Just when it looked like biologists had finally settled on the true placement of sea spiders on the evolutionary tree, a new study of these bizarre arthropods has come to a dramatically different conclusion. The findings may bring scientists a step closer to understanding how evolution produced today's immense diversity of invertebrates.
The sea spider is a puzzle. Biologists traditionally place it within the same group as spiders and scorpions because its frontal grabbing appendages are similar to arachnids' muscular mouth appendages, called chelicerae. But whereas chelicerae grow out of the middle part of arachnid heads, sea spider grabbers seem to sprout from the front. Because the only arthropods with appendages mounted on the front of their heads are extinct species from 500 million years ago, it seemed likely that sea spiders are living fossils that have retained an extra head segment adorned with appendages.
The living fossil theory got a boost last fall with a study of sea spider development led by Amy Maxmen, a biologist at Harvard University (ScienceNOW, 19 October 2005). When Maxmen's team examined sea spider larvae, they found that the nerves that control the frontal grabbers are wired up to the frontmost part of the brain rather than to the middle, as they are in arachnids.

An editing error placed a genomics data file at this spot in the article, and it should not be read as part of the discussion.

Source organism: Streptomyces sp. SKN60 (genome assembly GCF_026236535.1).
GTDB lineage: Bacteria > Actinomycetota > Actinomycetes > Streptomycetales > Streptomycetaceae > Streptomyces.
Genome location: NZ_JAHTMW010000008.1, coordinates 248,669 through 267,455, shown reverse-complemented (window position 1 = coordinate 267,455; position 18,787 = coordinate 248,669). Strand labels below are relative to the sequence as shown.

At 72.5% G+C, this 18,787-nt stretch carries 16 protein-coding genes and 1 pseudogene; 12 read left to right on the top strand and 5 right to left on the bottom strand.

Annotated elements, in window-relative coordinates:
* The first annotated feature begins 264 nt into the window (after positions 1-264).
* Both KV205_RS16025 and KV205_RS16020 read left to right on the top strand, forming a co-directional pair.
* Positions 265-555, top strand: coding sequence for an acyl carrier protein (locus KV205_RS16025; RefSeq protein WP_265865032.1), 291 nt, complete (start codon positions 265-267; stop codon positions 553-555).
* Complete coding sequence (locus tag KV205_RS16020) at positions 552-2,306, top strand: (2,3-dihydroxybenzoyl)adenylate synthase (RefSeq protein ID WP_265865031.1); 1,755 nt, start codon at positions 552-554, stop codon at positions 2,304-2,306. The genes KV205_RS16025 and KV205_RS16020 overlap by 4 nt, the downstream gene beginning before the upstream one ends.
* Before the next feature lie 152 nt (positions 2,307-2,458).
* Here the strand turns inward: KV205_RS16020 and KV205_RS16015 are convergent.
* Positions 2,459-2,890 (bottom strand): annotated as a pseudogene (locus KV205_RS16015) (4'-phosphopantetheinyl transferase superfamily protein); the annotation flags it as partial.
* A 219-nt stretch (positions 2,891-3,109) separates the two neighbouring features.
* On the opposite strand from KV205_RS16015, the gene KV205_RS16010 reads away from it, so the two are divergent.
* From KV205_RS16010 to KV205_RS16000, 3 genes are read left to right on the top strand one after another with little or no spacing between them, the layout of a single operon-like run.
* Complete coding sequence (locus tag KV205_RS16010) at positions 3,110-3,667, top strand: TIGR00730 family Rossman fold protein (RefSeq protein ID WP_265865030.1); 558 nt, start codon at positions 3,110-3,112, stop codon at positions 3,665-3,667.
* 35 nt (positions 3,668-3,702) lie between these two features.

But a new study throws cold water on the theory. Michaël Manuel, a biologist at the University of Pierre and Marie Curie in Paris, and colleagues studied a gene, called Deformed, that guides appendage development in sea spiders. In arachnids, the Deformed protein steers the development of chelicerae; so if it is also in charge of the development of sea spiders' grabbers, then that would support their close relationship. The patterns of Deformed expression indicate that sea spider frontal grabbers are indeed modified versions of the chelicerae of today's spiders rather than primitive frontal appendages from days of yore. The strange positioning of the grabber nerves may be due to a rearrangement of the brain during sea spider evolution rather than an extra head segment lost in all other arthropod species, the team reports 25 May in Nature.
The study provides "clear and consistent results," says Max Telford, a biologist at University College London, but the debate isn't settled yet. Among the questions that remain is just what happened to the primitive frontal appendages seen in arthropod fossils. And Maxmen hasn't given up the ghost either. The developmental genetics of sea spiders are poorly understood, she says, so it is "premature" to conclude from a single shared gene that the frontal grabbers evolved from chelicerae.